Jun 8, 2017

IBM stacks 30 billion switches on a fingernail-sized chip

Darryl Bautista / Feature Photo Service for IBM

IBM's new chip design could hit the market as early as 2019 — just in time for the arrival of 5G mobile wireless capabilities and self-driving cars, which will both require more intensive processing capabilities in order to continue to scale, per Wired.

The design: IBM stacked silicon nanosheets of transistors using a 5 nanometer process, effectively creating a new fourth dimension for current flow and performance, with the design's electrical switches as wide as two to three stands of DNA.

Go deeper: The company has once again vindicated Moore's Law — which posits that the number of transistors included in a microchip will double every two years — with this new design breakthrough for transistors.

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Trump's big, empty beef with Twitter

Illustration: Aïda Amer/Axios

President Trump finally acted on his now year-old threat to take action against social media platforms for alleged bias against conservatives. But so far, according to experts in both government and the industry, the threat looks mostly empty.

Driving the news: Trump escalated his war on Twitter Friday morning, tweeting repeatedly that the company needs to be regulated after it overnight added a warning label to a tweet of his calling for the military to start shooting looters, which violated Twitter’s rules against glorifying violence.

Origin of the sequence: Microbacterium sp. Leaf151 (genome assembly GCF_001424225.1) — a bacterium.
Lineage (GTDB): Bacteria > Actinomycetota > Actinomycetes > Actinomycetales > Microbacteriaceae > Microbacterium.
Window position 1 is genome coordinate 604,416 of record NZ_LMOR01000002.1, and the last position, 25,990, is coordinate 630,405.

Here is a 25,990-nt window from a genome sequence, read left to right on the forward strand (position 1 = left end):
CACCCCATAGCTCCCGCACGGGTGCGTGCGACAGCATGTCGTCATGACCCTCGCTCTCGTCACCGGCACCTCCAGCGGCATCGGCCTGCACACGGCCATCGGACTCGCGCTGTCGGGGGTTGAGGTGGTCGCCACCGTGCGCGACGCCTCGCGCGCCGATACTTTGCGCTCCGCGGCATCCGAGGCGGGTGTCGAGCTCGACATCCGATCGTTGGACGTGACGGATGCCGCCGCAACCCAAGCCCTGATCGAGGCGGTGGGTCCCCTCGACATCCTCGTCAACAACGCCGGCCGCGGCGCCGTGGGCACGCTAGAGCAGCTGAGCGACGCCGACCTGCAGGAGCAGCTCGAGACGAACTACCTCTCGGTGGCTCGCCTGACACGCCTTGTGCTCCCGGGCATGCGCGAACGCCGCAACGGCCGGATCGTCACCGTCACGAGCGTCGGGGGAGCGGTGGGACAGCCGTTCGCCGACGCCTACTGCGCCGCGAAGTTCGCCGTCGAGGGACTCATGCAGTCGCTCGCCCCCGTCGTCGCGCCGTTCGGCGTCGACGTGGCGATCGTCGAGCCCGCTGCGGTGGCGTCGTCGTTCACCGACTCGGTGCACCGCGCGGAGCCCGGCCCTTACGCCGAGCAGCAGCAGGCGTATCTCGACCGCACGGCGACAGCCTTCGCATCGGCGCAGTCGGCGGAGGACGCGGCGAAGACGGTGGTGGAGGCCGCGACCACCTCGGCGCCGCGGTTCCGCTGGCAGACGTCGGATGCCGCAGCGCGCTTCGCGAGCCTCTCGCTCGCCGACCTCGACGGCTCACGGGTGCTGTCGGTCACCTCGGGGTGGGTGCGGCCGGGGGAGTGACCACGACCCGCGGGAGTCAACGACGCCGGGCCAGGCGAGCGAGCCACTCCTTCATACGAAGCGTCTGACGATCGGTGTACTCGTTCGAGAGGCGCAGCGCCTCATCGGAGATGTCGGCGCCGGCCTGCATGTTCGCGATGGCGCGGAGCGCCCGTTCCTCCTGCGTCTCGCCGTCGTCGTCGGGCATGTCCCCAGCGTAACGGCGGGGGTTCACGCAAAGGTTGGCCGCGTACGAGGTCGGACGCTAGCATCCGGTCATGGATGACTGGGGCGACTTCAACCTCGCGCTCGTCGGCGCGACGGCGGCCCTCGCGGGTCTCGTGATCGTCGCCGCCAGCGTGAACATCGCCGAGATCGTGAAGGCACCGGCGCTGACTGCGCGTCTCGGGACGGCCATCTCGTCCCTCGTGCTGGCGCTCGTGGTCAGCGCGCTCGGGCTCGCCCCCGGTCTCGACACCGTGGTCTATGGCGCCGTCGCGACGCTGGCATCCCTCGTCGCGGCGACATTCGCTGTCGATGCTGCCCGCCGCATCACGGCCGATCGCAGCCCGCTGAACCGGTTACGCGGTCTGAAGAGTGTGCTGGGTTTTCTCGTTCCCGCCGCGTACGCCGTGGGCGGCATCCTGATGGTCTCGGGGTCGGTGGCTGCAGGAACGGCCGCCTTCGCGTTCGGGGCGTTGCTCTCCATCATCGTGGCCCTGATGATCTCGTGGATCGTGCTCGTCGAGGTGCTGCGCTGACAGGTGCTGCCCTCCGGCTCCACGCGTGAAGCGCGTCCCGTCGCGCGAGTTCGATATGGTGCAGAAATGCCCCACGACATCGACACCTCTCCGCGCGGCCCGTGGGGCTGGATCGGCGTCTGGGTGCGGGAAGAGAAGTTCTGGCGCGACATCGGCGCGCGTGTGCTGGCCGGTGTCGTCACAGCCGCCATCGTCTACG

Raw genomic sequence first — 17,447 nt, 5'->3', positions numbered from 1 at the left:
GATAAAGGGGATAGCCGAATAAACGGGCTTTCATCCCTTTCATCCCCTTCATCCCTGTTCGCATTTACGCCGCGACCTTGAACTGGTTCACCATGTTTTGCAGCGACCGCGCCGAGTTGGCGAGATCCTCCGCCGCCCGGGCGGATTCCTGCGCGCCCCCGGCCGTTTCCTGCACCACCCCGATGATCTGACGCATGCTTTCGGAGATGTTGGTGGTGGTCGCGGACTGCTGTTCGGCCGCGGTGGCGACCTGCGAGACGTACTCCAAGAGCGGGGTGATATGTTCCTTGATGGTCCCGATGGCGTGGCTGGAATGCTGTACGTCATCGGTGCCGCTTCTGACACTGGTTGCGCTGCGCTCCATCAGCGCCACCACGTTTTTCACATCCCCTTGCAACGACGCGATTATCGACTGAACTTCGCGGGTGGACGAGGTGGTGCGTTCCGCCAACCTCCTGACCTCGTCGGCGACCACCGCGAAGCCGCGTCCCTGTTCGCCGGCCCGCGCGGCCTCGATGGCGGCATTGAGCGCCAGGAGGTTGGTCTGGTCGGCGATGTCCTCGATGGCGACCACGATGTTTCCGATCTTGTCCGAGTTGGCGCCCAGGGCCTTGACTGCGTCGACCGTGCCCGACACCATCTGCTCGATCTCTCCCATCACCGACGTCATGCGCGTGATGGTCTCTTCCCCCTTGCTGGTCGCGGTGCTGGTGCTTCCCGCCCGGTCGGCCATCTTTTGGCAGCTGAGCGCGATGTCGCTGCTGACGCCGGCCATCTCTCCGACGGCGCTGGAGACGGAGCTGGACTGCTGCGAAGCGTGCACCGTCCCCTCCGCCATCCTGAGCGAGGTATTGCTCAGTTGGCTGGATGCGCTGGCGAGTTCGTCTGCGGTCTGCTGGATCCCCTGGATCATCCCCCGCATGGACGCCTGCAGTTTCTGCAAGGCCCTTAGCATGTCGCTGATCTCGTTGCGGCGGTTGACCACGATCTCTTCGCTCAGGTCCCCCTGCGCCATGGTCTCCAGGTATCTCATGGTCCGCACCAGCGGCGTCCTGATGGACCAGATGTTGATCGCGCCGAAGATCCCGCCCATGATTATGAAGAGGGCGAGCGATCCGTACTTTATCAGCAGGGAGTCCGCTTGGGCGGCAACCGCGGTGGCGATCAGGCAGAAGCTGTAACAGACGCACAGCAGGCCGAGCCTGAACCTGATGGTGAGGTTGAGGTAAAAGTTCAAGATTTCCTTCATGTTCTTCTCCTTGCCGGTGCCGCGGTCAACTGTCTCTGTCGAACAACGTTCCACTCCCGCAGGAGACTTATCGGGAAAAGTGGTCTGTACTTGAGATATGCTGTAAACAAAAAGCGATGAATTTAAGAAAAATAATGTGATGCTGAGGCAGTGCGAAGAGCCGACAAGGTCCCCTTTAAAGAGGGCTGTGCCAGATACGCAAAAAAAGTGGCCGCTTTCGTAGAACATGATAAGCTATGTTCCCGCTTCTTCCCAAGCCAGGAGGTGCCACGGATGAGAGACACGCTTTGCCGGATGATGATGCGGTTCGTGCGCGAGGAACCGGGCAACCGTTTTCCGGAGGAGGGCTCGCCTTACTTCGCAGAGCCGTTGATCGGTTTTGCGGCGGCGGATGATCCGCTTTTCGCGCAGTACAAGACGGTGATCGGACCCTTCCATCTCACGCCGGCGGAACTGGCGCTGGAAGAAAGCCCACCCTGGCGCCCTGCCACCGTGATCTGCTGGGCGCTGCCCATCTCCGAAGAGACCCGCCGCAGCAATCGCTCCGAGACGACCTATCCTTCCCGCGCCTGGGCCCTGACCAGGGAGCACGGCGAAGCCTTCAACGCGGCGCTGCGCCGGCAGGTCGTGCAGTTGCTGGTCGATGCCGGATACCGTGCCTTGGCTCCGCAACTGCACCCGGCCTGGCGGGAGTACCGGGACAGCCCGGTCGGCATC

In photos: Protests over George Floyd's death grip Minneapolis

The Third Police Precinct burns in Minneapolis on Thursday night. Photo: Stephen Maturen/Getty Images

Demonstrators demanding justice burned a Minneapolis police station and took control of the streets around it last night, heaving wood onto the flames, kicking down poles with surveillance cameras and torching surrounding stores.

What's happening: The crowd was protesting the death of George Floyd, an unarmed black man whose life was snuffed out Tuesday by a white Minneapolis police officer who kneeled on his neck for about eight minutes.

Minneapolis mayor to Trump: “Weakness is pointing your finger” during a crisis

Minneapolis Mayor Jacob Frey fired back at President Trump on Friday, after the president accused the mayor of weak leadership amid violence sparked by the killing of an unarmed black man by a white police officer.

Driving the news: Trump made his accusations in a pair of tweets early Friday, saying he would bring the national guard into Minneapolis if Frey couldn't “bring the City under control.”